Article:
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The New C.M. Chapel at Goodwlsk.…


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North Pembrokeshire Farmers'…

Fishguard Bread for the Troops.


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Better Cottages Wanted for…


Better Cottages Wanted for the Working Man. A writer in this week's "Chamber of Agricul- ture Journal" offers the following suggestion on the solution of the depopulation problem :— There is a great deal of talk at the present time about getting the population back on the land and as to the best meaus of doing so. Amongst many devices advocated by politicians of different shades of opinion is the small hold- ings craze, and as many of these gentlemen are not practically acquainted with or have any pecuniary interest in the subject, perhaps the views of a tenant farmer may be of some interest There has no doubt frr the last twenty years been a great influx of the rural population into the town, and no doubt many of tbem would be very glad to get back again if there was any- where for them to live or a chance of employ- ment, but we do not want them. What the agricultural interest; requires now is not to I induce these men from the towns back to the Jand, but to retain those who are already on it and their descendents. It must be borne in mind that when agriculture depression set in a quarter of a century ago, and wheat went down to a price that made it not worth while cultiv- ating, a vast acreage of land went out of cult- ivation, and either, as the saying goes, tumbled down to grass of its own accord, or in other cases was laid down propurly to permanent pasture, and consequently fewer labourers since that time have been required, with the result that many had to seek work elsewhere and drifted into the towns. But none of this land has been broken up again, nor is it very likely to be with cereals at the price they are, and rich stoekbreeding and dairying in a fairly flourishing condition. So long as we tenant farmers can retain in our employment the farm hands we now have, who now understand their work, and their children to follow on to take their places when the time comfs, we are not likely to find employment for any unskilled town loafer that may be dumped down upon us. No let us endeavour to keep the families that are already on the land, and that object will not be accomplished by cutting up the large farms into small holdings, and driving the men of capital elsewhere. If these philanthropists who so strongly advocate small holdings as an attraction and inducement to eome back or to remain on the land, and those landowners who are magnanimous enough to take land off the large farmers and let it out in small hold- ings at an increased rental of about 300 per cent., would point out how these men without capital and without much knowledge are to get a living, or even balf a living, wage out of it, we should be interested to hear WHAT IS THE REMEDY ? The remedy lies in another direction, and it will be far better for those landowners who are ill-advised enough to contemplate cutting up their estates to increase and improve their cottage property instead. It only too often happens that when a young country labourer wants to get married and set up housekeeping for himself, in nine cases out of ten there is no cottage available, and he has to seek one in the nearest town, where cottages are always to be had. If every country labourer could ensure having a well-fited-up, comfortable cottage, with a good garden and orchard, he would not hanker much after town life, but it is so seldom that such cottages are to be found. It must be admitted that his life is not an exciting one, and that he only too often finds recreation in the public-house, but in some villages and on some estates where a landowner really has the interests of bis tenant at heart, reading rooms have been built, and entertain- ments are often got up for their amusement. It is a most rare thing to see a vacant cottage in any country village, and it does behove landowners to do all in their power to improve their cottage property erect more, if necess- ary .and try to make life a little more attractive. It will be a far greater blessing and benefit to the agricultural interest all round than cutting up their land into small holdings, which will only end disaster to those who are foolish enough to take tbem. To get any sort of a living and to pay the rents that will be im- posed on them, these small holders will have to work elsewhere than on their holdings, and will find it much harder life than working for a farmer. The ordinary farm hand today is better off by far than small farmers err skilled workmen in towns. With wages that average about Yi per week, and given a good cottage with plenty of room for his family and a good garden and orchard, where he can grow plenty of fruit and vegetables, together with milk often supplied free, with no rent, rates, or taxes to pay, and no worry or anxiety, his will be a more er viable position than that of the man slaving to get a living off about six acres of land at a rental of about £ 4 per acre, and using, probably, what little he may have saved after years of bard work. What is required is better cottages, and more of them, with gond gardens and orchards, and village life made more attractive, with, if possible, some means of granting a few shillings a week to deserving old people when they get past work. That, at any rate, will be a better remedy for retaining those who are present on the land.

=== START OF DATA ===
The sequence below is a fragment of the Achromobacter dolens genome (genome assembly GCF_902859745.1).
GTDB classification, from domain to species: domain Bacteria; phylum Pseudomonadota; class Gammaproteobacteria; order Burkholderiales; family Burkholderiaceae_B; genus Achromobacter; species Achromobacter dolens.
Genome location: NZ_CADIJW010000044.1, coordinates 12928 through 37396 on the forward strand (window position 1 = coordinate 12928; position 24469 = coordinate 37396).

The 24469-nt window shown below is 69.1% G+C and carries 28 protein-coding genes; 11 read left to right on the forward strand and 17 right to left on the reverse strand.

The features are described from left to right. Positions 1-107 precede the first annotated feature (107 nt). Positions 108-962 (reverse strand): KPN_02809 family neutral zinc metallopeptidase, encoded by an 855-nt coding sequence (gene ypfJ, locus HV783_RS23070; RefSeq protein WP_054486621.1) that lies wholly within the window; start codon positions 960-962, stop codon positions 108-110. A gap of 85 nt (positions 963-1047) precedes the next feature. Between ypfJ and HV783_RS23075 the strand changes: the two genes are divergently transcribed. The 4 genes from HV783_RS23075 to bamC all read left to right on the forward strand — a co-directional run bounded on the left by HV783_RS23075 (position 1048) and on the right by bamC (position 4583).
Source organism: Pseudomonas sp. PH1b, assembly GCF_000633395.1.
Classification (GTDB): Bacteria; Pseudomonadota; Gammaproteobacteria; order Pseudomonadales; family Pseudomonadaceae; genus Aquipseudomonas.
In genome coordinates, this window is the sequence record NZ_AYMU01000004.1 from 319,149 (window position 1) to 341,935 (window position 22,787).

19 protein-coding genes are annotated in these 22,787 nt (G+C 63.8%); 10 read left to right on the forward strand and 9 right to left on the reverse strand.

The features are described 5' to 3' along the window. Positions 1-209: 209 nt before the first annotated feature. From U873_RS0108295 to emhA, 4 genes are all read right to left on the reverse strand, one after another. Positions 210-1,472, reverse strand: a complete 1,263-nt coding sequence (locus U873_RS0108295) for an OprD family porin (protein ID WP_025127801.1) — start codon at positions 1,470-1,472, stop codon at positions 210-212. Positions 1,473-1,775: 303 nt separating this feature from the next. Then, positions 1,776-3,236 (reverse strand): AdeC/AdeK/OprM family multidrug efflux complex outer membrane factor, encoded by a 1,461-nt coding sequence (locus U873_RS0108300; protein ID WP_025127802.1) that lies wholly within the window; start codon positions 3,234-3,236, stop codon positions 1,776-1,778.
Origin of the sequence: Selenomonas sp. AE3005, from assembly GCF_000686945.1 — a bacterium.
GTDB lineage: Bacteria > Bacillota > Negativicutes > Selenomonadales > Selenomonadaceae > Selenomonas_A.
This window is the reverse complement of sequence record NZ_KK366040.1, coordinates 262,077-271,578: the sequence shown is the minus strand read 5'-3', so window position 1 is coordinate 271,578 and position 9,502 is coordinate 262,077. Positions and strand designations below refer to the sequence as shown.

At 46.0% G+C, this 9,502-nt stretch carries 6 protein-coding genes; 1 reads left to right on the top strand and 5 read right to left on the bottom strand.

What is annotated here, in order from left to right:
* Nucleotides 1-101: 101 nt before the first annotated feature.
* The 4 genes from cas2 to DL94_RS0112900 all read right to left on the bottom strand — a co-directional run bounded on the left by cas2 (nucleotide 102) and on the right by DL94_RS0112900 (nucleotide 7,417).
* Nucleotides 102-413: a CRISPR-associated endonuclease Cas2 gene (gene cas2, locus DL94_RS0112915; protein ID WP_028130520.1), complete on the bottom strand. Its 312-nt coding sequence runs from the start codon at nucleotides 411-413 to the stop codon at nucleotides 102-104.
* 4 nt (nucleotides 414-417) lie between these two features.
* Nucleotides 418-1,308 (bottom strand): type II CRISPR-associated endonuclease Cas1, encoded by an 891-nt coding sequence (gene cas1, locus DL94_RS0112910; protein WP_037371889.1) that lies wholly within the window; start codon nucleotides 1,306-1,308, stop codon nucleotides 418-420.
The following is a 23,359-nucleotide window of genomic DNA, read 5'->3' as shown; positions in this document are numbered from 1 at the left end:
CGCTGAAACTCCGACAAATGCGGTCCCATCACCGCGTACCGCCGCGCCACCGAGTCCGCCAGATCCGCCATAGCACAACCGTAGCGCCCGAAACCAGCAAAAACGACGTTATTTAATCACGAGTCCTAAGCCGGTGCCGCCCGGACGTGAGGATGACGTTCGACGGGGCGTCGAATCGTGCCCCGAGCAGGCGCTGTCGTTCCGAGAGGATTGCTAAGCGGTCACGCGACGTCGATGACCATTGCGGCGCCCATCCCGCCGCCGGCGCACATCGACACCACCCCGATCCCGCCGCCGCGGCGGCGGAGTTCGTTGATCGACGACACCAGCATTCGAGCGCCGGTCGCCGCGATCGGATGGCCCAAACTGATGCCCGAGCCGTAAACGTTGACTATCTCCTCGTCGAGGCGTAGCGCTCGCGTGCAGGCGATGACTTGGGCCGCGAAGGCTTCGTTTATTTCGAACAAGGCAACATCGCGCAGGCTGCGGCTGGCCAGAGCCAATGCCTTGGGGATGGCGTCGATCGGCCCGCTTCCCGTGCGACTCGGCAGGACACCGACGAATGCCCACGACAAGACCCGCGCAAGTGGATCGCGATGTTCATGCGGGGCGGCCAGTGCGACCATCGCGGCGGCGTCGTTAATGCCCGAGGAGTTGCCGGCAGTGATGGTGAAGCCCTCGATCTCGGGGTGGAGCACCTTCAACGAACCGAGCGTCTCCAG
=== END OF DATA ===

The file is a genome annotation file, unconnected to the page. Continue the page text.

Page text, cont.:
—Cardiganshire Cancer-Treatment.


Pars on Passing Events.